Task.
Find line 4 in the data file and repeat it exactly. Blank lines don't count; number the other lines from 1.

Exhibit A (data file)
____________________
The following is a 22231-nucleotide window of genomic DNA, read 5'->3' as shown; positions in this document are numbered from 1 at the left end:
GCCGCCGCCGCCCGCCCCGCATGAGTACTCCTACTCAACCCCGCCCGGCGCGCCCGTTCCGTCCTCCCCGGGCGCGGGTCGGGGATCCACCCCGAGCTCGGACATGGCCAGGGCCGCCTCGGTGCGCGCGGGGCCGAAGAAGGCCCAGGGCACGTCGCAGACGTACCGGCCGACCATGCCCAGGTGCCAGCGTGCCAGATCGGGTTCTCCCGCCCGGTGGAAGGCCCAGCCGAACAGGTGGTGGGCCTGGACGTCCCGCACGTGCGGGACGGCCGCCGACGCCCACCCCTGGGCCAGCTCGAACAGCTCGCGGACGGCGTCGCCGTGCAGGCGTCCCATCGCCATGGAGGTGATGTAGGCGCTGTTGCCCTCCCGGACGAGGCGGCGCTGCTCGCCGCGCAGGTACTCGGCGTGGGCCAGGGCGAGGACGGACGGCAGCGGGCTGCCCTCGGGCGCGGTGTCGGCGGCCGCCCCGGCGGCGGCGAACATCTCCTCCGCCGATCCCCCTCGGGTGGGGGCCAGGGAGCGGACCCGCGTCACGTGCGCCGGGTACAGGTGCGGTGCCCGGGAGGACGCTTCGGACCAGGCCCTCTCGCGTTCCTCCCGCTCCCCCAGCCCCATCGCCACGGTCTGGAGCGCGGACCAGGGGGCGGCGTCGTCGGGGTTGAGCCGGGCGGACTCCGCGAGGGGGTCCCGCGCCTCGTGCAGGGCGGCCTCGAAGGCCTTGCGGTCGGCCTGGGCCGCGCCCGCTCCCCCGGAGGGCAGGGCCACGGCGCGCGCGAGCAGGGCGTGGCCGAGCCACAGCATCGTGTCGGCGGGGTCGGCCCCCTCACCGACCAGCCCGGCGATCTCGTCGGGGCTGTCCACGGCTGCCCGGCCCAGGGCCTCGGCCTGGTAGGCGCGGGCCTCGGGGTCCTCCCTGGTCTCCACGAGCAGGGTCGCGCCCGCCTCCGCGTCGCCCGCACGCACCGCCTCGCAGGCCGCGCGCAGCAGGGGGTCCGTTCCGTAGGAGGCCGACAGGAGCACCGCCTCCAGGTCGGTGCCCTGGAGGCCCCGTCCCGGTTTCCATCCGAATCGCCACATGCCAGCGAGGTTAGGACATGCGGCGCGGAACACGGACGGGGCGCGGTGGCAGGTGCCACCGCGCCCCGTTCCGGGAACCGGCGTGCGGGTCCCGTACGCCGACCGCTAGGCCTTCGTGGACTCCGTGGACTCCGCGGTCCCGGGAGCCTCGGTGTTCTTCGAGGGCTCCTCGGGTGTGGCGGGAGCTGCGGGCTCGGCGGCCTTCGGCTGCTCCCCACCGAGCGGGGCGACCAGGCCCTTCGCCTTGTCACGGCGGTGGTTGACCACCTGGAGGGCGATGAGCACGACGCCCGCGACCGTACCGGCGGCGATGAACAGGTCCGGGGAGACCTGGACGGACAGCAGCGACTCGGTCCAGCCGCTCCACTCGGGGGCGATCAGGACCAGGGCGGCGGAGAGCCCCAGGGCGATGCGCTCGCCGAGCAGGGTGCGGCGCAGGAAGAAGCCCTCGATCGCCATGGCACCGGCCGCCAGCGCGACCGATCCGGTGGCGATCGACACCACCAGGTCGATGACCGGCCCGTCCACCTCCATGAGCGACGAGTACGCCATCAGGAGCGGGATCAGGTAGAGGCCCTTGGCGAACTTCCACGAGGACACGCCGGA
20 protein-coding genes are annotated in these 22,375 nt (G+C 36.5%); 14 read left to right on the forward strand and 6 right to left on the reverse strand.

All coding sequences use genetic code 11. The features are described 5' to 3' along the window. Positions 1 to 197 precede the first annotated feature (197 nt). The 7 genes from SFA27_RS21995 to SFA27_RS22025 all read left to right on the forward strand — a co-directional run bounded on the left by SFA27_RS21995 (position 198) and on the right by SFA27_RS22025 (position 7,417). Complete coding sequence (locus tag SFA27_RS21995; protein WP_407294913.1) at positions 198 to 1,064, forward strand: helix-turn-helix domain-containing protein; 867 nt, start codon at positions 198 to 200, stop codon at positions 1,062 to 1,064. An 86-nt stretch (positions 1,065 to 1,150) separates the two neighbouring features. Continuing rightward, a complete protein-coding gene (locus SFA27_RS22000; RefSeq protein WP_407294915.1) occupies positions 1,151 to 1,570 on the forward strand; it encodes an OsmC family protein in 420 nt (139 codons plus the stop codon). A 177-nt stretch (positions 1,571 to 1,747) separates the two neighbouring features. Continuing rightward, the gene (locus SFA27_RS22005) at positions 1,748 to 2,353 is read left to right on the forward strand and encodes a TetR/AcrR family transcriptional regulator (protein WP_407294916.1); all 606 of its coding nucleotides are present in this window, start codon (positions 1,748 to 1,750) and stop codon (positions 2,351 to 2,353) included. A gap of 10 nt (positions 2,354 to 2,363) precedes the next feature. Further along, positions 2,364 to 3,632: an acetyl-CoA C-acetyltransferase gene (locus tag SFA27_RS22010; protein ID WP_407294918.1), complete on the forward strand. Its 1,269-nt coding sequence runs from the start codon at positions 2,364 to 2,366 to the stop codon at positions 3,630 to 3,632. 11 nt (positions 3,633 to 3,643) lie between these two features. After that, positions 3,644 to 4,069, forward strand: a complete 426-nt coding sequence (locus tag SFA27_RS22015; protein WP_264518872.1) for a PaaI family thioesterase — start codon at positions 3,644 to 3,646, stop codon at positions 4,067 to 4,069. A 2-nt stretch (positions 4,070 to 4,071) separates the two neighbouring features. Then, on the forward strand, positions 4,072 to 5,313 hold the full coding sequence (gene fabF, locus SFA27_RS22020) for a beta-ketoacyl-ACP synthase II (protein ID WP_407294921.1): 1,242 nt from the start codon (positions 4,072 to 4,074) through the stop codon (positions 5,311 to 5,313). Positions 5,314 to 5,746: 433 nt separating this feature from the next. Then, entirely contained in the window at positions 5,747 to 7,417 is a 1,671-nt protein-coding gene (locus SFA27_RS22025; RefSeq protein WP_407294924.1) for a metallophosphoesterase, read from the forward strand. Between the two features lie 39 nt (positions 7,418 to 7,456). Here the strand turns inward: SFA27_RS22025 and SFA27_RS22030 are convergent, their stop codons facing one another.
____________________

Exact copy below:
All coding sequences use genetic code 11. The features are described 5' to 3' along the window. Positions 1 to 197 precede the first annotated feature (197 nt). The 7 genes from SFA27_RS21995 to SFA27_RS22025 all read left to right on the forward strand — a co-directional run bounded on the left by SFA27_RS21995 (position 198) and on the right by SFA27_RS22025 (position 7,417). Complete coding sequence (locus tag SFA27_RS21995; protein WP_407294913.1) at positions 198 to 1,064, forward strand: helix-turn-helix domain-containing protein; 867 nt, start codon at positions 198 to 200, stop codon at positions 1,062 to 1,064. An 86-nt stretch (positions 1,065 to 1,150) separates the two neighbouring features. Continuing rightward, a complete protein-coding gene (locus SFA27_RS22000; RefSeq protein WP_407294915.1) occupies positions 1,151 to 1,570 on the forward strand; it encodes an OsmC family protein in 420 nt (139 codons plus the stop codon). A 177-nt stretch (positions 1,571 to 1,747) separates the two neighbouring features. Continuing rightward, the gene (locus SFA27_RS22005) at positions 1,748 to 2,353 is read left to right on the forward strand and encodes a TetR/AcrR family transcriptional regulator (protein WP_407294916.1); all 606 of its coding nucleotides are present in this window, start codon (positions 1,748 to 1,750) and stop codon (positions 2,351 to 2,353) included. A gap of 10 nt (positions 2,354 to 2,363) precedes the next feature. Further along, positions 2,364 to 3,632: an acetyl-CoA C-acetyltransferase gene (locus tag SFA27_RS22010; protein ID WP_407294918.1), complete on the forward strand. Its 1,269-nt coding sequence runs from the start codon at positions 2,364 to 2,366 to the stop codon at positions 3,630 to 3,632. 11 nt (positions 3,633 to 3,643) lie between these two features. After that, positions 3,644 to 4,069, forward strand: a complete 426-nt coding sequence (locus tag SFA27_RS22015; protein WP_264518872.1) for a PaaI family thioesterase — start codon at positions 3,644 to 3,646, stop codon at positions 4,067 to 4,069. A 2-nt stretch (positions 4,070 to 4,071) separates the two neighbouring features. Then, on the forward strand, positions 4,072 to 5,313 hold the full coding sequence (gene fabF, locus SFA27_RS22020) for a beta-ketoacyl-ACP synthase II (protein ID WP_407294921.1): 1,242 nt from the start codon (positions 4,072 to 4,074) through the stop codon (positions 5,311 to 5,313). Positions 5,314 to 5,746: 433 nt separating this feature from the next. Then, entirely contained in the window at positions 5,747 to 7,417 is a 1,671-nt protein-coding gene (locus SFA27_RS22025; RefSeq protein WP_407294924.1) for a metallophosphoesterase, read from the forward strand. Between the two features lie 39 nt (positions 7,418 to 7,456). Here the strand turns inward: SFA27_RS22025 and SFA27_RS22030 are convergent, their stop codons facing one another.